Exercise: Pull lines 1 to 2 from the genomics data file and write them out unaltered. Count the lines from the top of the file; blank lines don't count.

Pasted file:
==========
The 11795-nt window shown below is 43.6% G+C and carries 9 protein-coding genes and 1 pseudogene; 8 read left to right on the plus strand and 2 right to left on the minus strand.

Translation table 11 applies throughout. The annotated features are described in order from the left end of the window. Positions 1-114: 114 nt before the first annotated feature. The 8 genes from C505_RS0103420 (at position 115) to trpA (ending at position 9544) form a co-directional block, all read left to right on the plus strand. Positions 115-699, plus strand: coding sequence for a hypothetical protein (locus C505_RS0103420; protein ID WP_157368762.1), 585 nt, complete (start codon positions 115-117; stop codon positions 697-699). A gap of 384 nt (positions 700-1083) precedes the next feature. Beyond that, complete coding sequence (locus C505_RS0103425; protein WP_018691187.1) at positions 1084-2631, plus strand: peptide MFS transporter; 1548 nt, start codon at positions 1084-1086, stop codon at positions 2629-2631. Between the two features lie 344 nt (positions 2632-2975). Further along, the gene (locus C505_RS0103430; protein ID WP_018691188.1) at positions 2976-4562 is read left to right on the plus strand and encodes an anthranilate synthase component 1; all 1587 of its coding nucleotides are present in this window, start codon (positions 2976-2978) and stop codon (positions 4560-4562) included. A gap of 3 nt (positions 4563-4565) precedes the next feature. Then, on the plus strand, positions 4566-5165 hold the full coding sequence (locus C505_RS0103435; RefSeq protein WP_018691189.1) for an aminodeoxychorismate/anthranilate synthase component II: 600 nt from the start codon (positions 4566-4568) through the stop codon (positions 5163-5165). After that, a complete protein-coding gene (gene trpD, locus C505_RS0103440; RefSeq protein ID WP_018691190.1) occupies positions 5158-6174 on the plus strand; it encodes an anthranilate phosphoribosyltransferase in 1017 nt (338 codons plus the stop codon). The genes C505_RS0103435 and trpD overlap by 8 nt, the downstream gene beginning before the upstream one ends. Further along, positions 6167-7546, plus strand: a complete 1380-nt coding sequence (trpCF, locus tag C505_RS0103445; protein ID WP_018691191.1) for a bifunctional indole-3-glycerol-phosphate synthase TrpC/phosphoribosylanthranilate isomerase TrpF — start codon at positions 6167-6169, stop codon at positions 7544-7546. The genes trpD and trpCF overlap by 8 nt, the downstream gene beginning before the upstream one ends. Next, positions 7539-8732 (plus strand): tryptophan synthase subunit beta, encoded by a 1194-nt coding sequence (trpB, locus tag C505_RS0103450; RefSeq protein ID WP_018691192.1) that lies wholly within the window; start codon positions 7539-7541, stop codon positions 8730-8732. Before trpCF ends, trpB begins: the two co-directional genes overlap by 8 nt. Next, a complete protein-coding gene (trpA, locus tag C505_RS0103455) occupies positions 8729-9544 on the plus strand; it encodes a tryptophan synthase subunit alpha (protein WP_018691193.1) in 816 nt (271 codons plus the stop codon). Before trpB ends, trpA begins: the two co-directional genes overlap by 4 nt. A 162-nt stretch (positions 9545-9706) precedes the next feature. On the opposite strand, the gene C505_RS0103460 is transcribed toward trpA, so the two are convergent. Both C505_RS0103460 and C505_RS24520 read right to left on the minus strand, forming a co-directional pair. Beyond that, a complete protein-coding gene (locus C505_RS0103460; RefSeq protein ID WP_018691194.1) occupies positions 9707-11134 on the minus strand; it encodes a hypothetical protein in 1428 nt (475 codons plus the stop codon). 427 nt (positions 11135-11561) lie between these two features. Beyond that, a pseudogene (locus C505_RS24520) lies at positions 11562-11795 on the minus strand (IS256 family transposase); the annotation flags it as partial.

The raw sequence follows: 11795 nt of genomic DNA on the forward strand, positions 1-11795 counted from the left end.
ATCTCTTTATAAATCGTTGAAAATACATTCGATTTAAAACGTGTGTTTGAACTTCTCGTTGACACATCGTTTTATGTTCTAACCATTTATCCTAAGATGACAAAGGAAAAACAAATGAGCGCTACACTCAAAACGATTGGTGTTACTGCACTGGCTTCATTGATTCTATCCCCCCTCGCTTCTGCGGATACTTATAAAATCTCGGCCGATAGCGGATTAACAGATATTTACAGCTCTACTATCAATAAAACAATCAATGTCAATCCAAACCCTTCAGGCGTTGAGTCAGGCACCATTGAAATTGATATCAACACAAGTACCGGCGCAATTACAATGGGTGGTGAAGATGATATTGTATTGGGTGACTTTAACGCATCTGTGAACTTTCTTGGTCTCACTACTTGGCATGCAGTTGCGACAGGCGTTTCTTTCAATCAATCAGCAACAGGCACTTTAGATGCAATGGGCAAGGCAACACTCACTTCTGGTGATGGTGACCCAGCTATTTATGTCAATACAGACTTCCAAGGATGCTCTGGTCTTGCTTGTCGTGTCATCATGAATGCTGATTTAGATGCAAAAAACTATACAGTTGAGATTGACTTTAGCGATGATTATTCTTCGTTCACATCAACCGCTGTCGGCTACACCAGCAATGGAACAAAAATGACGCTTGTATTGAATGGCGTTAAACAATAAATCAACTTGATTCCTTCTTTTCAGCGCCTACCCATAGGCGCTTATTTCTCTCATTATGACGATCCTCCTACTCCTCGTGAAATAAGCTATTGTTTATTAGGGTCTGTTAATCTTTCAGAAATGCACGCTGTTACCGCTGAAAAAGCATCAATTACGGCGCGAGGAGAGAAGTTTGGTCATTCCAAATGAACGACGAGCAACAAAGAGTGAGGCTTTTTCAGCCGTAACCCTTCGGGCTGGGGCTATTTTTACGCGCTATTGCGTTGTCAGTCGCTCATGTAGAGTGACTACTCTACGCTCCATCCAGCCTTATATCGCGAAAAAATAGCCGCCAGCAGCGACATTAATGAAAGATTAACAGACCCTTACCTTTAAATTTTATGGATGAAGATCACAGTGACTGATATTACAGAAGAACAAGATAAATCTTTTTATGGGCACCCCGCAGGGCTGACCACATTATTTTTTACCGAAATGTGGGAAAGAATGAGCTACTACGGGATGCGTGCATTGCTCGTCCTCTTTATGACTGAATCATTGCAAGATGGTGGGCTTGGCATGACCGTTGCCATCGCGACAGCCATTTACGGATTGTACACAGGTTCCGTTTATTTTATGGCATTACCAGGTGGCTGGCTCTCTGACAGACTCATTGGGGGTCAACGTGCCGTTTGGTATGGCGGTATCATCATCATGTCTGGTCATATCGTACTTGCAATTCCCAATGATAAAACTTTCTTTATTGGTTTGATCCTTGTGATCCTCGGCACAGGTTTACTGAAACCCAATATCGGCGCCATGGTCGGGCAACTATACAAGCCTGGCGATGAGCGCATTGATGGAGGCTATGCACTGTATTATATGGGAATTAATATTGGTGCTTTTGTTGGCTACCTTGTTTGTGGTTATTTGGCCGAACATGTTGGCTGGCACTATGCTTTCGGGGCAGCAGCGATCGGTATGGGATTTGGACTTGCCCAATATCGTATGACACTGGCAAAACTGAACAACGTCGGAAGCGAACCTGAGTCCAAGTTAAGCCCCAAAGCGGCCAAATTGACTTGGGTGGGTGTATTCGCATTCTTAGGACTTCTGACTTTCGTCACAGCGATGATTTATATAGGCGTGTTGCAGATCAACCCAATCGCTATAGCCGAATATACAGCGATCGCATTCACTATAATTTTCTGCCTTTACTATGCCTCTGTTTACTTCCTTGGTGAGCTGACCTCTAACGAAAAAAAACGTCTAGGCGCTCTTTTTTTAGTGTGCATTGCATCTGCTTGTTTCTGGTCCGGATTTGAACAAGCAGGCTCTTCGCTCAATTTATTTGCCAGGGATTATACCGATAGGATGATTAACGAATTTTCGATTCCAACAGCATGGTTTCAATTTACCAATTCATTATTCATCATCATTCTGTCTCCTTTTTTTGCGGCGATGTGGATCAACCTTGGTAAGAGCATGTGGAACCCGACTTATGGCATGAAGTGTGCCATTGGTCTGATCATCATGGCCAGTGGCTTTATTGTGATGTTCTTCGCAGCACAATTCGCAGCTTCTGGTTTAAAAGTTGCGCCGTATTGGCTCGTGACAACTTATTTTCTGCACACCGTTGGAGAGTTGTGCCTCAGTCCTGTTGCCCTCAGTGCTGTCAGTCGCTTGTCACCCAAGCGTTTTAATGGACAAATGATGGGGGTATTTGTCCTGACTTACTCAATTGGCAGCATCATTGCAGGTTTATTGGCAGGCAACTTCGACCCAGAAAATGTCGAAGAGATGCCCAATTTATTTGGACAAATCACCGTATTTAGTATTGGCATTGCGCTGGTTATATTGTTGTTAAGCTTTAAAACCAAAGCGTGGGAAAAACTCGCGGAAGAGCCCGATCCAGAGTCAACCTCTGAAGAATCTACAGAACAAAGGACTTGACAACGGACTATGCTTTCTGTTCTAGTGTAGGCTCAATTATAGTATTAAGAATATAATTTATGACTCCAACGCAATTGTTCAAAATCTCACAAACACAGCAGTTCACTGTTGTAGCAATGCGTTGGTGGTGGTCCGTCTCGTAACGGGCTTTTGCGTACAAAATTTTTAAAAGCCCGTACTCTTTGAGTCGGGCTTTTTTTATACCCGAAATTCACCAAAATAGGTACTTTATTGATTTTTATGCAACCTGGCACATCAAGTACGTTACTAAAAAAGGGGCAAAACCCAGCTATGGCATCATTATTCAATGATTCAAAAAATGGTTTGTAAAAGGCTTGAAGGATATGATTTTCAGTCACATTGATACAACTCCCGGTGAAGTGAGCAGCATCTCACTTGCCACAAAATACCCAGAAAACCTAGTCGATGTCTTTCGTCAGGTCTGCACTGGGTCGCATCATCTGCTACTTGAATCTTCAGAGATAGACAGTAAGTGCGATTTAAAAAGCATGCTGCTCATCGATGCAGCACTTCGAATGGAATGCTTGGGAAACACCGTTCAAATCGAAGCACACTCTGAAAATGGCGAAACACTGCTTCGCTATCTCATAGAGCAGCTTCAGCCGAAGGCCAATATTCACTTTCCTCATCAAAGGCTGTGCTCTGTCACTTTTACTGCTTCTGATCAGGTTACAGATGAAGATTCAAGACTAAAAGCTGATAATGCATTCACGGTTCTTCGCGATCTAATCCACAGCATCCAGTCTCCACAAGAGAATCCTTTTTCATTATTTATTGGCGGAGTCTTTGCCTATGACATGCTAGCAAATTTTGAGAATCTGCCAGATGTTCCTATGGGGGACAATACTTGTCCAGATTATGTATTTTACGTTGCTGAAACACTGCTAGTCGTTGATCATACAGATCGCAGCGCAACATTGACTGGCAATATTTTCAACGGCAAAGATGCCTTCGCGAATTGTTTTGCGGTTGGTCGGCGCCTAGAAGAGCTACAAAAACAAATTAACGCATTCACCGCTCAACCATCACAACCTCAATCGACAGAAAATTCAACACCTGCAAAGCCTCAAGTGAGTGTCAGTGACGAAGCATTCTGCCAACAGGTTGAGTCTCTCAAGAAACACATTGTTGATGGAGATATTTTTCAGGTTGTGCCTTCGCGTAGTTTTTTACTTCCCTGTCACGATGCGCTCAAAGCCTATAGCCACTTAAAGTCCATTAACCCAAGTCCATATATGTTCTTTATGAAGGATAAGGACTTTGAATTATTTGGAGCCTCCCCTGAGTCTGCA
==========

The 11795-nt window shown below is 43.6% G+C and carries 9 protein-coding genes and 1 pseudogene; 8 read left to right on the plus strand and 2 right to left on the minus strand.

Translation table 11 applies throughout. The annotated features are described in order from the left end of the window. Positions 1-114: 114 nt before the first annotated feature. The 8 genes from C505_RS0103420 (at position 115) to trpA (ending at position 9544) form a co-directional block, all read left to right on the plus strand. Positions 115-699, plus strand: coding sequence for a hypothetical protein (locus C505_RS0103420; protein ID WP_157368762.1), 585 nt, complete (start codon positions 115-117; stop codon positions 697-699). A gap of 384 nt (positions 700-1083) precedes the next feature. Beyond that, complete coding sequence (locus C505_RS0103425; protein WP_018691187.1) at positions 1084-2631, plus strand: peptide MFS transporter; 1548 nt, start codon at positions 1084-1086, stop codon at positions 2629-2631. Between the two features lie 344 nt (positions 2632-2975). Further along, the gene (locus C505_RS0103430; protein ID WP_018691188.1) at positions 2976-4562 is read left to right on the plus strand and encodes an anthranilate synthase component 1; all 1587 of its coding nucleotides are present in this window, start codon (positions 2976-2978) and stop codon (positions 4560-4562) included. A gap of 3 nt (positions 4563-4565) precedes the next feature. Then, on the plus strand, positions 4566-5165 hold the full coding sequence (locus C505_RS0103435; RefSeq protein WP_018691189.1) for an aminodeoxychorismate/anthranilate synthase component II: 600 nt from the start codon (positions 4566-4568) through the stop codon (positions 5163-5165). After that, a complete protein-coding gene (gene trpD, locus C505_RS0103440; RefSeq protein ID WP_018691190.1) occupies positions 5158-6174 on the plus strand; it encodes an anthranilate phosphoribosyltransferase in 1017 nt (338 codons plus the stop codon). The genes C505_RS0103435 and trpD overlap by 8 nt, the downstream gene beginning before the upstream one ends. Further along, positions 6167-7546, plus strand: a complete 1380-nt coding sequence (trpCF, locus tag C505_RS0103445; protein ID WP_018691191.1) for a bifunctional indole-3-glycerol-phosphate synthase TrpC/phosphoribosylanthranilate isomerase TrpF — start codon at positions 6167-6169, stop codon at positions 7544-7546. The genes trpD and trpCF overlap by 8 nt, the downstream gene beginning before the upstream one ends. Next, positions 7539-8732 (plus strand): tryptophan synthase subunit beta, encoded by a 1194-nt coding sequence (trpB, locus tag C505_RS0103450; RefSeq protein ID WP_018691192.1) that lies wholly within the window; start codon positions 7539-7541, stop codon positions 8730-8732. Before trpCF ends, trpB begins: the two co-directional genes overlap by 8 nt. Next, a complete protein-coding gene (trpA, locus tag C505_RS0103455) occupies positions 8729-9544 on the plus strand; it encodes a tryptophan synthase subunit alpha (protein WP_018691193.1) in 816 nt (271 codons plus the stop codon). Before trpB ends, trpA begins: the two co-directional genes overlap by 4 nt. A 162-nt stretch (positions 9545-9706) precedes the next feature. On the opposite strand, the gene C505_RS0103460 is transcribed toward trpA, so the two are convergent. Both C505_RS0103460 and C505_RS24520 read right to left on the minus strand, forming a co-directional pair. Beyond that, a complete protein-coding gene (locus C505_RS0103460; RefSeq protein ID WP_018691194.1) occupies positions 9707-11134 on the minus strand; it encodes a hypothetical protein in 1428 nt (475 codons plus the stop codon). 427 nt (positions 11135-11561) lie between these two features. Beyond that, a pseudogene (locus C505_RS24520) lies at positions 11562-11795 on the minus strand (IS256 family transposase); the annotation flags it as partial.